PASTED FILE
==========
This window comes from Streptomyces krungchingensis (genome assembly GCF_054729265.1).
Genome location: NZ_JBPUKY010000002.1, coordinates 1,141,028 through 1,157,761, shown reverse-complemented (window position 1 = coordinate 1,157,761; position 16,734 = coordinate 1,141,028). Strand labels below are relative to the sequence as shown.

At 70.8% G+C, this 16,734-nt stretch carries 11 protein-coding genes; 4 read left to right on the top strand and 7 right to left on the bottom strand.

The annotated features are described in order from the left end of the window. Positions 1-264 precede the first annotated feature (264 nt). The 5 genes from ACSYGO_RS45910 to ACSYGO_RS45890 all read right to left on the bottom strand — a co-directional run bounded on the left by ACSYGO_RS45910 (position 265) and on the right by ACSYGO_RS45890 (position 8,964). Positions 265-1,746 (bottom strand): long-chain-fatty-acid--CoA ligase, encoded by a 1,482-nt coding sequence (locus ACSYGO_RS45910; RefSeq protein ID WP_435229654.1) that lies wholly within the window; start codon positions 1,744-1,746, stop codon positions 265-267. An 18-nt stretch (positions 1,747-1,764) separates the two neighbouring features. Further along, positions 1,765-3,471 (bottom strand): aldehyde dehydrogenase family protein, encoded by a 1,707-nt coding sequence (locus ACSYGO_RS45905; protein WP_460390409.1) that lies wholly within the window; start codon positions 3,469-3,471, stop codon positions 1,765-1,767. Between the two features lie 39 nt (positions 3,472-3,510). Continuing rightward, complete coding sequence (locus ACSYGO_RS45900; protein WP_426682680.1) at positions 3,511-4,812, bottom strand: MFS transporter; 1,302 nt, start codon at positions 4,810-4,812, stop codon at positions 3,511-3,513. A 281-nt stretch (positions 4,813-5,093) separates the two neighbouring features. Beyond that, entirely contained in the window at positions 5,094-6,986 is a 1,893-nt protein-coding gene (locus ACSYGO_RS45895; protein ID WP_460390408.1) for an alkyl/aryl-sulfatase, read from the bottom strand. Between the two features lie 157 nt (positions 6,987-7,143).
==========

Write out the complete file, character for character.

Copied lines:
This window comes from Streptomyces krungchingensis (genome assembly GCF_054729265.1).
Genome location: NZ_JBPUKY010000002.1, coordinates 1,141,028 through 1,157,761, shown reverse-complemented (window position 1 = coordinate 1,157,761; position 16,734 = coordinate 1,141,028). Strand labels below are relative to the sequence as shown.

At 70.8% G+C, this 16,734-nt stretch carries 11 protein-coding genes; 4 read left to right on the top strand and 7 right to left on the bottom strand.

The annotated features are described in order from the left end of the window. Positions 1-264 precede the first annotated feature (264 nt). The 5 genes from ACSYGO_RS45910 to ACSYGO_RS45890 all read right to left on the bottom strand — a co-directional run bounded on the left by ACSYGO_RS45910 (position 265) and on the right by ACSYGO_RS45890 (position 8,964). Positions 265-1,746 (bottom strand): long-chain-fatty-acid--CoA ligase, encoded by a 1,482-nt coding sequence (locus ACSYGO_RS45910; RefSeq protein ID WP_435229654.1) that lies wholly within the window; start codon positions 1,744-1,746, stop codon positions 265-267. An 18-nt stretch (positions 1,747-1,764) separates the two neighbouring features. Further along, positions 1,765-3,471 (bottom strand): aldehyde dehydrogenase family protein, encoded by a 1,707-nt coding sequence (locus ACSYGO_RS45905; protein WP_460390409.1) that lies wholly within the window; start codon positions 3,469-3,471, stop codon positions 1,765-1,767. Between the two features lie 39 nt (positions 3,472-3,510). Continuing rightward, complete coding sequence (locus ACSYGO_RS45900; protein WP_426682680.1) at positions 3,511-4,812, bottom strand: MFS transporter; 1,302 nt, start codon at positions 4,810-4,812, stop codon at positions 3,511-3,513. A 281-nt stretch (positions 4,813-5,093) separates the two neighbouring features. Beyond that, entirely contained in the window at positions 5,094-6,986 is a 1,893-nt protein-coding gene (locus ACSYGO_RS45895; protein ID WP_460390408.1) for an alkyl/aryl-sulfatase, read from the bottom strand. Between the two features lie 157 nt (positions 6,987-7,143).